If China’s hasty “dual control” energy consumption policy was said to have caused the power crunch last year, then the unpredictable weather conditions could be to blame this time. Nonetheless, both power shortages have exposed China’s energy security challenge, raising concerns about whether the supply-demand imbalance in the electricity market will become a new normal in the years to come.
Huge challenges to economic recovery
While the two instances of power outage stem from different causes, they have both become an obstacle to China’s economic growth, and have come at a bad time when the Chinese economy is encountering numerous setbacks this year.
China has yet to emerge from the shadow of the Covid-19 pandemic since the first half of the year, and its real estate sector, which has driven economic growth, is still in a slump. Now that another power shortage has come, China’s economic growth in the third quarter could be hit again.
China’s economic trend is always at the centre of attention. After all, when the world’s second largest economy sneezes, the world catches a cold. In the past, international public opinion would occasionally talk about the “China (economic) collapse” theory. But such assessments are often too rash because of preconceived notions or a lack of understanding of China, and ultimately become the story of the boy who cried wolf.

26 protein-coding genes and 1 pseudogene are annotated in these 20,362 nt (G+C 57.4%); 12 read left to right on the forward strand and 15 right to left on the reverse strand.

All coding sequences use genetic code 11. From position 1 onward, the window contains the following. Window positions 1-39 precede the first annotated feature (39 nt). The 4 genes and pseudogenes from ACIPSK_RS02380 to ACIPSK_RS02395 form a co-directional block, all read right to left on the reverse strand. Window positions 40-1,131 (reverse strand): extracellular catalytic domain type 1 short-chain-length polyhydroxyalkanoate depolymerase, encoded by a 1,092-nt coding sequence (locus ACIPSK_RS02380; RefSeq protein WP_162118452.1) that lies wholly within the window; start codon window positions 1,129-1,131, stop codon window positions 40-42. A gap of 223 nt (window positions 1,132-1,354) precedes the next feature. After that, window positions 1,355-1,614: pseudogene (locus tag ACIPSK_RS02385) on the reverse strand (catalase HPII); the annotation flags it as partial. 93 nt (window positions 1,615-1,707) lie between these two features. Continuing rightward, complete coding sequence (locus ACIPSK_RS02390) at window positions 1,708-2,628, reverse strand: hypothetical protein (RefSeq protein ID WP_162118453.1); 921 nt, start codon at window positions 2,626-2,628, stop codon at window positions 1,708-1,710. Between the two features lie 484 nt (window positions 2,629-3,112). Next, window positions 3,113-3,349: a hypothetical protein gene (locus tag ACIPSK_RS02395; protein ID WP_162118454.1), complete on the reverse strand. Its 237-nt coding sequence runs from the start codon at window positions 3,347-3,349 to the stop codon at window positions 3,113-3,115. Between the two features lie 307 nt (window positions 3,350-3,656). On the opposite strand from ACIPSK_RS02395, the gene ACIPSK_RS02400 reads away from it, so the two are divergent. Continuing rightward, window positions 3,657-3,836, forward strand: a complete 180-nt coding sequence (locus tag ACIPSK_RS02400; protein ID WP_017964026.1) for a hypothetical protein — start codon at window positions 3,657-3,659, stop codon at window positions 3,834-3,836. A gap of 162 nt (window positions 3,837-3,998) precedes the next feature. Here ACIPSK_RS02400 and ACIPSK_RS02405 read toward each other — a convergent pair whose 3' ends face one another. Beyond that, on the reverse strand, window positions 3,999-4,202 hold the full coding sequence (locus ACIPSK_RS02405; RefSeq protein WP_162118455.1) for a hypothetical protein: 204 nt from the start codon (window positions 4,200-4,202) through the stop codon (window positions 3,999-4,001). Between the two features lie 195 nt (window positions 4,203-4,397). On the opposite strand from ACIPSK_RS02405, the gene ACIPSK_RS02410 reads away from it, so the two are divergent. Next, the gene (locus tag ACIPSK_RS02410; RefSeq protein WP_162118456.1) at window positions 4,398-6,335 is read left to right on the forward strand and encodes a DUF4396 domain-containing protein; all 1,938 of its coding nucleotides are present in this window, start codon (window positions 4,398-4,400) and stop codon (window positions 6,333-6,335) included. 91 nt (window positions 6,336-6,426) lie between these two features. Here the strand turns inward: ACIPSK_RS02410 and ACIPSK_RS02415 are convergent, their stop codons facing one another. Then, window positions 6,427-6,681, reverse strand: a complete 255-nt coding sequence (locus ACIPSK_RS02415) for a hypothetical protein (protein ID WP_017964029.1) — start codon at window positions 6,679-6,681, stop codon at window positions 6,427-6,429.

Since the start of the year, China’s economy showed signs of slowing and sceptical voices have resurfaced. Former US Treasury Secretary Lawrence H. Summers recently told Bloomberg in an interview that just six to 12 months ago, it was taken as “axiomatic” that the “Chinese would surpass the American economy in terms of total GDP at market exchange rates”. However, this is now “much less clear”.
Summers also listed four challenges that China faces: a “huge” financial overhang; a lack of clarity on what dynamics will propel future growth; the “growing Communist Party involvement in a wider range of enterprises”; and a shrinking working-age population along with a growing elderly population.
While it may be too early to tell if the Chinese economy will surpass the US’s economy, China is indeed facing huge challenges. Putting aside changes in China’s demographic structure and other long-term problems, the short-term problems involving the pandemic, weak consumption, the real estate slump, and the recent power shortage have already added more obstacles to China’s economic growth. Indeed, the outlook is not optimistic.